There is no doubt that indiscipline in any organization is a cancer that must be nipped in the bud as it can destroy the fabric of the institution. And yet in ZANU PF, one does not need magnifying glasses to see what goes on within the institution.

Some Party officials appear to be more equal than others and in fact they are immune to Party rules. They publicly challenge, denounce and even deride their seniors in a manner that leaves one wondering whether the Party has two sets of rules, one for the small fish and another for the untouchables.

Notwithstanding the glaring howlings of insults against fellow comrades and in direct contravention of Party policy, the untouchables speak to the media as and when they wish to. They make comments on any portfolio with or without the approval of the Party.

This in fact, is the major reason why factionalism will remain alive and lingering in the Party for a very longtime to come. If this is not the strike that will break the camel’s back, then I do not know what will.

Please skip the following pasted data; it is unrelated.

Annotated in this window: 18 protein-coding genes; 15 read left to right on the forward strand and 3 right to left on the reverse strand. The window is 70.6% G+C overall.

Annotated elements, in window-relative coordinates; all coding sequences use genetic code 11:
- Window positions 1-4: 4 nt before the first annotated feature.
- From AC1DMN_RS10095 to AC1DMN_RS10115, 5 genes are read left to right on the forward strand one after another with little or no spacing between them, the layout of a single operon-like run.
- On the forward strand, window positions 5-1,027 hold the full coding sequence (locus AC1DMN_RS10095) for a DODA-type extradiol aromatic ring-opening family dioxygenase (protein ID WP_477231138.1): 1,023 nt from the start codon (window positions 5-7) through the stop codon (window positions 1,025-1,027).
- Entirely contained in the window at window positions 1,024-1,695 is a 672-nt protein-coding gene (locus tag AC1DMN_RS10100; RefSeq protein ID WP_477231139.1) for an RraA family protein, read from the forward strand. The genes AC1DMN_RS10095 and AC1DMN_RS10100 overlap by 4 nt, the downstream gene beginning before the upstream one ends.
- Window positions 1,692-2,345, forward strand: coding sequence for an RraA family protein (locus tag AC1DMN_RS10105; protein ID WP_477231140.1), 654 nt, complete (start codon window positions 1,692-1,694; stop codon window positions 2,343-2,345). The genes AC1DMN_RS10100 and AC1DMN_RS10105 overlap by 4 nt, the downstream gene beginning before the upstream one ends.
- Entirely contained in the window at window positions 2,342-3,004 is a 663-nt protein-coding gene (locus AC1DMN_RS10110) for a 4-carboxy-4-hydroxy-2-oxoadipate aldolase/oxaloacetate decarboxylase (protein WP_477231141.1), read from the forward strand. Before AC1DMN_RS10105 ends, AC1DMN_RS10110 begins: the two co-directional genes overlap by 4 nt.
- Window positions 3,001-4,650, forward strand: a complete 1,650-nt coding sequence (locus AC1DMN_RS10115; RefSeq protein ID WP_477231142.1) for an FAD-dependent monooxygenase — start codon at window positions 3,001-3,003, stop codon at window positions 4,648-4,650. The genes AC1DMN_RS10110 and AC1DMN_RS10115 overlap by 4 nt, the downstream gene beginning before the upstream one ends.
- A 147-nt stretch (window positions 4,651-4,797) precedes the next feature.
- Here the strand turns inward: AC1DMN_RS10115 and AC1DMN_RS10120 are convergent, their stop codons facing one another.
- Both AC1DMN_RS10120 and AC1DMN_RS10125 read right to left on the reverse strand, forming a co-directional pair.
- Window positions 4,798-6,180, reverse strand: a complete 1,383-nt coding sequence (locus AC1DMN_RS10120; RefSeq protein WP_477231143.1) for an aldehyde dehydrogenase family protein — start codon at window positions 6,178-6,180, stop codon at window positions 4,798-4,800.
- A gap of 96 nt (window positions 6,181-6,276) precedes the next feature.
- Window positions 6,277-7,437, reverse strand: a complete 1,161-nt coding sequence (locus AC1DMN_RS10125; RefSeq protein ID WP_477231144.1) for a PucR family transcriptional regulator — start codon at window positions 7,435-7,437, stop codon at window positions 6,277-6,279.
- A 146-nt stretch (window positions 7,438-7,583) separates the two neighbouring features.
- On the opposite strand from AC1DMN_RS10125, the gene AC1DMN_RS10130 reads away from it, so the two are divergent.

Let me at this juncture, turn to one key player in the nation, Dr. Amai Grace Mugabe and examine the role she has played in the reconfiguration of the political matrix, both within the ZANU PF Party and the nation at large.

Dr. Amai Grace Mugabe started her provincial tours positively, with a concise and consistent message. But somewhere along the line, she got engrossed in factional or is it fictional politics or both, and this got her entangled in the political maze of ZANU PF. And because she seemed to have picked a side in the ensuing feuds, she also started making disparaging remarks against the other group.